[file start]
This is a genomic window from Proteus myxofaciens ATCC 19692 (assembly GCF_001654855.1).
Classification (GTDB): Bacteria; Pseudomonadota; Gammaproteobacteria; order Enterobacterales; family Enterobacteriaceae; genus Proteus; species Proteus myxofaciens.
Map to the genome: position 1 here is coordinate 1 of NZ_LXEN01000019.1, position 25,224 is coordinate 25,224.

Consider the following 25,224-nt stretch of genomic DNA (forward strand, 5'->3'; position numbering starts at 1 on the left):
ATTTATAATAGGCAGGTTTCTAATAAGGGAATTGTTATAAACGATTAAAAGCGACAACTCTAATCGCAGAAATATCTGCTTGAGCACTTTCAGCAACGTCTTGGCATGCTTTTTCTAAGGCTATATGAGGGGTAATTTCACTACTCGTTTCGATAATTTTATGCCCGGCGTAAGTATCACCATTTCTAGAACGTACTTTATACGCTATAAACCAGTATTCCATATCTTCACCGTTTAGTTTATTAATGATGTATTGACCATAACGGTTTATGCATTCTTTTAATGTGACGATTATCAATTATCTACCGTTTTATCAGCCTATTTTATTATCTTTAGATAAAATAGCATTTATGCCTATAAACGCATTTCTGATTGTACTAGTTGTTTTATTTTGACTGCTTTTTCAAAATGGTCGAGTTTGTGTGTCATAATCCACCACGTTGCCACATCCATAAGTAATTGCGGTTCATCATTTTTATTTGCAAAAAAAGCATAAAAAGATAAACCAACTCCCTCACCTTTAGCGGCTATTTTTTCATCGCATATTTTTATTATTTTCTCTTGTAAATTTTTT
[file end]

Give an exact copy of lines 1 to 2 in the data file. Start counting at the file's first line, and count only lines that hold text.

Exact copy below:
This is a genomic window from Proteus myxofaciens ATCC 19692 (assembly GCF_001654855.1).
Classification (GTDB): Bacteria; Pseudomonadota; Gammaproteobacteria; order Enterobacterales; family Enterobacteriaceae; genus Proteus; species Proteus myxofaciens.